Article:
Senior Communications Officer
March 29, 2013 – Los Angeles, Calif. – Violence in the Central African Republic (CAR) continues following a rebel-led seizure of the capital city, Bangui. Having operated in CAR since 2007, International Medical Corps, in coordination with the United Nations (UN) and other non-governmental organizations, is conducting a multi-sectoral assessment to determine the extent of humanitarian needs.
The overall situation in Bangui has improved with increased water supply and some supply of electricity throughout the city. However, it was reported that looting is still occurring throughout the city including at health facilities.
International Medical Corps has initiated a humanitarian assessment of eleven health facilities in Bangui - some facilities reported that personnel have fled their posts due to the conflict. The organization assessed one health facility today and found the water, sanitation and hygiene conditions to be very poor. International Medical Corps secured 9 basic health kits, 22 malaria kits and 1 caesarian kit from WHO. Each basic health kit can serve 1,000 people for 3 months. The kits will be distributed to health facilities that are lacking basic essential drugs in areas where internally displaced people were reported. International Medical Corps will distribute several kits tomorrow to a health center in one of Bangui’s suburbs that was completely looted.
Poor road infrastructure in and around Bangui and rebel blockades have further impeded the delivery of essential supplies to already difficult-to-reach areas outside the capital. International Medical Corps is greatly concerned that the risk of food insecurity will increase as the country is further destabilized and supplies run low. International Medical Corps teams are continuing basic health and nutrition service delivery in Bambari, Triningulu, Sekekede, Bria and Birao. The organization is coordinating with the UN to secure transportation of supplies so that the provision of basic services can continue in these areas.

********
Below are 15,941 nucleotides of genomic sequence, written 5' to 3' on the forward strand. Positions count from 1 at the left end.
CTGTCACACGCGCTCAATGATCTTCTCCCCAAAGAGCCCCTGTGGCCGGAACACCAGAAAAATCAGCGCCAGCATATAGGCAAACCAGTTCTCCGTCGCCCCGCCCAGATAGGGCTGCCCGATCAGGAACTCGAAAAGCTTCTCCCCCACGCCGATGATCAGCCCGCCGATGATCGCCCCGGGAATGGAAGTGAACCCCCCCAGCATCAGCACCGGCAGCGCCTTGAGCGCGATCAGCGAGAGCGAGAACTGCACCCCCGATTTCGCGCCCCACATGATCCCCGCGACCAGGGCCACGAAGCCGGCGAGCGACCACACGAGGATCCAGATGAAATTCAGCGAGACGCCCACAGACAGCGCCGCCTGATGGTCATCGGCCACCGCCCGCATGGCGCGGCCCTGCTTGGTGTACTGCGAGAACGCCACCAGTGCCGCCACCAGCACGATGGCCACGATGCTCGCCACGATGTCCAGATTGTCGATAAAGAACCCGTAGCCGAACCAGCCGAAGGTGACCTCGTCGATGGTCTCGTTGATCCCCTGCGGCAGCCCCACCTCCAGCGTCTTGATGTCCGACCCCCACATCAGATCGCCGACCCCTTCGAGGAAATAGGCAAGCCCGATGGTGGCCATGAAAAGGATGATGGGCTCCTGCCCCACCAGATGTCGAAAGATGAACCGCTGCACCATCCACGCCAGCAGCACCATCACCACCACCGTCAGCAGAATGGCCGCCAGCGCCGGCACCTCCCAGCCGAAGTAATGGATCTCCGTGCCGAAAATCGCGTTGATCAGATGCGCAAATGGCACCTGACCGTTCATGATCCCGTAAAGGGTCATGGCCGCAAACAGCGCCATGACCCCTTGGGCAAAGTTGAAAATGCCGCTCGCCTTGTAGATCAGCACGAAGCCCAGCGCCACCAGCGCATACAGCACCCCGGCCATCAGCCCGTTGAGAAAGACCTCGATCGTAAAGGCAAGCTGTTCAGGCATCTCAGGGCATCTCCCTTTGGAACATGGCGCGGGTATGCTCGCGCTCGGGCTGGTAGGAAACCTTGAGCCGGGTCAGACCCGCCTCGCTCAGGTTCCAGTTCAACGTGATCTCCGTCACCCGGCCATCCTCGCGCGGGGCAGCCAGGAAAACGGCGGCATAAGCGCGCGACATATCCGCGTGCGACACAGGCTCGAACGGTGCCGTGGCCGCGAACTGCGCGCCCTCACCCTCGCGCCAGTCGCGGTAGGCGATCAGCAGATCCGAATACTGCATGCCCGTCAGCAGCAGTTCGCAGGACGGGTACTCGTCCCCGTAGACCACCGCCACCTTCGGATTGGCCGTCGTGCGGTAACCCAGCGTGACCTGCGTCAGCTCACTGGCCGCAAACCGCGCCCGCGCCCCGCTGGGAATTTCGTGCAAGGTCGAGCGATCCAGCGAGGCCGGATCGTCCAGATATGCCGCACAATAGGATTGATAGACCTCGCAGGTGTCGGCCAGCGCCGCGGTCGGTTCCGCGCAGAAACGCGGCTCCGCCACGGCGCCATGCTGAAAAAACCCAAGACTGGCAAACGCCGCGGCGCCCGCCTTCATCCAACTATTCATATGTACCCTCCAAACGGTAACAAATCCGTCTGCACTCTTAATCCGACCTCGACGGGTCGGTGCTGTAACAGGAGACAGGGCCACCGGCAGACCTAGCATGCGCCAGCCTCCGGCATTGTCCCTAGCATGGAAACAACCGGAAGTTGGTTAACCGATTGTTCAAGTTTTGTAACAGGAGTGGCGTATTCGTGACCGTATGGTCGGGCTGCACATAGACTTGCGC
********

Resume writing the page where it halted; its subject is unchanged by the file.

International Medical Corps’ global security team is monitoring the situation closely and ensuring the utmost safety of staff. With significant humanitarian needs already in the country and the likelihood of civilians experiencing greater hardship as a result of the fighting, International Medical Corps hopes for a swift cessation of violence so that critically needed relief to vulnerable populations can be implemented.
International Medical Corps began working in CAR primarily in the insecure northern and eastern provinces. Today, the organization’s services include maternal and child health care, child protection, nutrition services, HIV/AIDS prevention, health education, gender-based violence prevention and response, and hygiene promotion activities.
Since its inception nearly 30 years ago, International Medical Corps’ mission has been consistent: relieve the suffering of those impacted by war, natural disaster, and disease, by delivering vital health care services that focus on training. This approach of helping people help themselves is critical to returning devastated populations to self-reliance. For more information visit: www.InternationalMedicalCorps.org. Also see on Facebook and follow us on Twitter.